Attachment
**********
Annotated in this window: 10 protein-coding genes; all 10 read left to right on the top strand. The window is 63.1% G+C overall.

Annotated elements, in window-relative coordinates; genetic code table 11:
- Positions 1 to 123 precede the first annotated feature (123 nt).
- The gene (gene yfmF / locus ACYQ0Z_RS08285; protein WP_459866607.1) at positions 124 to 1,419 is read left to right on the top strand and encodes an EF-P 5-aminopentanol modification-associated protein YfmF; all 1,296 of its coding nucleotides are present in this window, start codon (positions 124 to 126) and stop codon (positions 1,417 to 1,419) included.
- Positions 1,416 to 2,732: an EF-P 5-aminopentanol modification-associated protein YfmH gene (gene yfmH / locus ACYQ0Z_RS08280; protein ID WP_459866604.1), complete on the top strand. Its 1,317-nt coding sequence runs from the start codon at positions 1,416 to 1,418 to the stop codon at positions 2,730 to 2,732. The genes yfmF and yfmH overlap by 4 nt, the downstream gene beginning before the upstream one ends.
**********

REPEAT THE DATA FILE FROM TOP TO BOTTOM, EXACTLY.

Annotated in this window: 10 protein-coding genes; all 10 read left to right on the top strand. The window is 63.1% G+C overall.

Annotated elements, in window-relative coordinates; genetic code table 11:
- Positions 1 to 123 precede the first annotated feature (123 nt).
- The gene (gene yfmF / locus ACYQ0Z_RS08285; protein WP_459866607.1) at positions 124 to 1,419 is read left to right on the top strand and encodes an EF-P 5-aminopentanol modification-associated protein YfmF; all 1,296 of its coding nucleotides are present in this window, start codon (positions 124 to 126) and stop codon (positions 1,417 to 1,419) included.
- Positions 1,416 to 2,732: an EF-P 5-aminopentanol modification-associated protein YfmH gene (gene yfmH / locus ACYQ0Z_RS08280; protein ID WP_459866604.1), complete on the top strand. Its 1,317-nt coding sequence runs from the start codon at positions 1,416 to 1,418 to the stop codon at positions 2,730 to 2,732. The genes yfmF and yfmH overlap by 4 nt, the downstream gene beginning before the upstream one ends.